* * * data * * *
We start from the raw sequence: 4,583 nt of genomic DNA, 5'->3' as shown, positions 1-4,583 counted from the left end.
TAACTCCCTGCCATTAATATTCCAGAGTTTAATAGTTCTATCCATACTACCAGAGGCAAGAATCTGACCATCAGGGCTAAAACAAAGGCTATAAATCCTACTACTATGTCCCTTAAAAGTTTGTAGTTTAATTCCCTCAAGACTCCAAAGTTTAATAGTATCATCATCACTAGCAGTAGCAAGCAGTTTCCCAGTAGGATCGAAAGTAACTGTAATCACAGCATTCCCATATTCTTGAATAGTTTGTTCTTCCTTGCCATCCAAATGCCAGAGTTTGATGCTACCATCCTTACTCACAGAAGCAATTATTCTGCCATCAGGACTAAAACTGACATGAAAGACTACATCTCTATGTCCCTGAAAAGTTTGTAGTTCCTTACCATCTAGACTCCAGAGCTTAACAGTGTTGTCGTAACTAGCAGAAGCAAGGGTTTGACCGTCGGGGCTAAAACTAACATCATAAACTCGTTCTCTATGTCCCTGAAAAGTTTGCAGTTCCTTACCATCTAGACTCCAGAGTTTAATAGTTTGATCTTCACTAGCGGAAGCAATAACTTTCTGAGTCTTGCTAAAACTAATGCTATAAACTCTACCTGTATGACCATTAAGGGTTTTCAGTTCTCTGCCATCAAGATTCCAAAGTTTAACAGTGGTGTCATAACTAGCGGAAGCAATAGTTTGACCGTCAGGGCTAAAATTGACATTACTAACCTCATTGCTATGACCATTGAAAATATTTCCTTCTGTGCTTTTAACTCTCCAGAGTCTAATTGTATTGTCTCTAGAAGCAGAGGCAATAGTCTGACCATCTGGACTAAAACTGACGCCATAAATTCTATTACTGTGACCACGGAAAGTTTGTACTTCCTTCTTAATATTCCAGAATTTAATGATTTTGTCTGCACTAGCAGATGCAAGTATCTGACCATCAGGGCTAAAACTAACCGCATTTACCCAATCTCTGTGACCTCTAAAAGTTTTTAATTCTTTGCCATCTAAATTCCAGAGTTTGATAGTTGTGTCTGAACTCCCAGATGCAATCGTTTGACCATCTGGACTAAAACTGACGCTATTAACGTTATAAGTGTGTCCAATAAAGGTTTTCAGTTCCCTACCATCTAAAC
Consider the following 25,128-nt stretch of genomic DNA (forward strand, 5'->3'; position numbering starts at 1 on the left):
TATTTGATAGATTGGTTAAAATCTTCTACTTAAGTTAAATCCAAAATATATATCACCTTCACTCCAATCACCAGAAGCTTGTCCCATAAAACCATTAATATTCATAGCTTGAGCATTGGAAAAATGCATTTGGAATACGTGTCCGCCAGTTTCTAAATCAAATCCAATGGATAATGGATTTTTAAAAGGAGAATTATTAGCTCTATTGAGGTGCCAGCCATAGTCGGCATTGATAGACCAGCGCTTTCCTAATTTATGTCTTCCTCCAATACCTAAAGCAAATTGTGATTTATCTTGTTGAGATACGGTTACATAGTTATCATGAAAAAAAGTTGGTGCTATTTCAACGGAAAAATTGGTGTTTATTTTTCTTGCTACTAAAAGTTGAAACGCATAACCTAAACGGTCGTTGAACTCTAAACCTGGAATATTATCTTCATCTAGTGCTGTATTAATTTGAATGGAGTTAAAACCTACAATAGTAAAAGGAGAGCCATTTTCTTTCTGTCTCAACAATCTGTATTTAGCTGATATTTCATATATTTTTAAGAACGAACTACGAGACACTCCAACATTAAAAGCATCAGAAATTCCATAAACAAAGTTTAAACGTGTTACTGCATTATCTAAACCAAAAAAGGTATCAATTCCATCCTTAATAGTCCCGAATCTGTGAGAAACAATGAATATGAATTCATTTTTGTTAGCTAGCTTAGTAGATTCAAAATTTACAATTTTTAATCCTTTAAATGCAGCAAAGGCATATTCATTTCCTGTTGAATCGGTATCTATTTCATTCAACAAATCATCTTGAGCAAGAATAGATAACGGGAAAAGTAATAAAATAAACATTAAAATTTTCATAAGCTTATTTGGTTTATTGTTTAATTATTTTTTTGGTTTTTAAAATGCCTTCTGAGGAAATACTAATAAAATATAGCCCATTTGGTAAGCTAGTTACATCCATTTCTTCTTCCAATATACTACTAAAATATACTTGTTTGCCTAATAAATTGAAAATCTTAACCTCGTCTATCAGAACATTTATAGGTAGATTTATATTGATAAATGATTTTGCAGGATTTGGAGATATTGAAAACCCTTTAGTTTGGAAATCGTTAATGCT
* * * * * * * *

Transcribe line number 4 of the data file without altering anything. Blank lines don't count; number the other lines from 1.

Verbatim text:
TATTTGATAGATTGGTTAAAATCTTCTACTTAAGTTAAATCCAAAATATATATCACCTTCACTCCAATCACCAGAAGCTTGTCCCATAAAACCATTAATATTCATAGCTTGAGCATTGGAAAAATGCATTTGGAATACGTGTCCGCCAGTTTCTAAATCAAATCCAATGGATAATGGATTTTTAAAAGGAGAATTATTAGCTCTATTGAGGTGCCAGCCATAGTCGGCATTGATAGACCAGCGCTTTCCTAATTTATGTCTTCCTCCAATACCTAAAGCAAATTGTGATTTATCTTGTTGAGATACGGTTACATAGTTATCATGAAAAAAAGTTGGTGCTATTTCAACGGAAAAATTGGTGTTTATTTTTCTTGCTACTAAAAGTTGAAACGCATAACCTAAACGGTCGTTGAACTCTAAACCTGGAATATTATCTTCATCTAGTGCTGTATTAATTTGAATGGAGTTAAAACCTACAATAGTAAAAGGAGAGCCATTTTCTTTCTGTCTCAACAATCTGTATTTAGCTGATATTTCATATATTTTTAAGAACGAACTACGAGACACTCCAACATTAAAAGCATCAGAAATTCCATAAACAAAGTTTAAACGTGTTACTGCATTATCTAAACCAAAAAAGGTATCAATTCCATCCTTAATAGTCCCGAATCTGTGAGAAACAATGAATATGAATTCATTTTTGTTAGCTAGCTTAGTAGATTCAAAATTTACAATTTTTAATCCTTTAAATGCAGCAAAGGCATATTCATTTCCTGTTGAATCGGTATCTATTTCATTCAACAAATCATCTTGAGCAAGAATAGATAACGGGAAAAGTAATAAAATAAACATTAAAATTTTCATAAGCTTATTTGGTTTATTGTTTAATTATTTTTTTGGTTTTTAAAATGCCTTCTGAGGAAATACTAATAAAATATAGCCCATTTGGTAAGCTAGTTACATCCATTTCTTCTTCCAATATACTACTAAAATATACTTGTTTGCCTAATAAATTGAAAATCTTAACCTCGTCTATCAGAACATTTATAGGTAGATTTATATTGATAAATGATTTTGCAGGATTTGGAGATATTGAAAACCCTTTAGTTTGGAAATCGTTAATGCT